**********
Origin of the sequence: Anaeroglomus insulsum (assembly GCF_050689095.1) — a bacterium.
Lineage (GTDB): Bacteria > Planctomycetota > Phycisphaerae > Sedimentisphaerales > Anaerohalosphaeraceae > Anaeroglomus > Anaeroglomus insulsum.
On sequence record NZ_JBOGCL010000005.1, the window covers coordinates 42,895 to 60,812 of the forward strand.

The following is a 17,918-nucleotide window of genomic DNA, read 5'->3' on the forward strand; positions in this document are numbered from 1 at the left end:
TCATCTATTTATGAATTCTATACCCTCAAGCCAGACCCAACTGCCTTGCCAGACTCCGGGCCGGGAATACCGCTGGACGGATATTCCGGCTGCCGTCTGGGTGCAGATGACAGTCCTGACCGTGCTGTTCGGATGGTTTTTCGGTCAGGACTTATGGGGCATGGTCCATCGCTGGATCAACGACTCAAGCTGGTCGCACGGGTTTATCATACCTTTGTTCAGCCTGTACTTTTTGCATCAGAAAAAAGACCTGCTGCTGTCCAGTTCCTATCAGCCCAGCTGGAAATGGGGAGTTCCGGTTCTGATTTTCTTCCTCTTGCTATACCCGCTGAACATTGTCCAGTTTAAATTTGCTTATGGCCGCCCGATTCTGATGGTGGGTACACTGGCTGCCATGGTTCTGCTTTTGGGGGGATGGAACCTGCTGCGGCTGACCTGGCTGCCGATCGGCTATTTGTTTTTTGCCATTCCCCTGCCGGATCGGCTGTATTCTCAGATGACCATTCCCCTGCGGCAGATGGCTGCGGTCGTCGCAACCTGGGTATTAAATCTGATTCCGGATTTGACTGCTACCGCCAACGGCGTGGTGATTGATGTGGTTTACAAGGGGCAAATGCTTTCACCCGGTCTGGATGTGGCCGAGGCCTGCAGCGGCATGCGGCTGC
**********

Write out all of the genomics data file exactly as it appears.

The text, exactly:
Origin of the sequence: Anaeroglomus insulsum (assembly GCF_050689095.1) — a bacterium.
Lineage (GTDB): Bacteria > Planctomycetota > Phycisphaerae > Sedimentisphaerales > Anaerohalosphaeraceae > Anaeroglomus > Anaeroglomus insulsum.
On sequence record NZ_JBOGCL010000005.1, the window covers coordinates 42,895 to 60,812 of the forward strand.

The following is a 17,918-nucleotide window of genomic DNA, read 5'->3' on the forward strand; positions in this document are numbered from 1 at the left end:
TCATCTATTTATGAATTCTATACCCTCAAGCCAGACCCAACTGCCTTGCCAGACTCCGGGCCGGGAATACCGCTGGACGGATATTCCGGCTGCCGTCTGGGTGCAGATGACAGTCCTGACCGTGCTGTTCGGATGGTTTTTCGGTCAGGACTTATGGGGCATGGTCCATCGCTGGATCAACGACTCAAGCTGGTCGCACGGGTTTATCATACCTTTGTTCAGCCTGTACTTTTTGCATCAGAAAAAAGACCTGCTGCTGTCCAGTTCCTATCAGCCCAGCTGGAAATGGGGAGTTCCGGTTCTGATTTTCTTCCTCTTGCTATACCCGCTGAACATTGTCCAGTTTAAATTTGCTTATGGCCGCCCGATTCTGATGGTGGGTACACTGGCTGCCATGGTTCTGCTTTTGGGGGGATGGAACCTGCTGCGGCTGACCTGGCTGCCGATCGGCTATTTGTTTTTTGCCATTCCCCTGCCGGATCGGCTGTATTCTCAGATGACCATTCCCCTGCGGCAGATGGCTGCGGTCGTCGCAACCTGGGTATTAAATCTGATTCCGGATTTGACTGCTACCGCCAACGGCGTGGTGATTGATGTGGTTTACAAGGGGCAAATGCTTTCACCCGGTCTGGATGTGGCCGAGGCCTGCAGCGGCATGCGGCTGC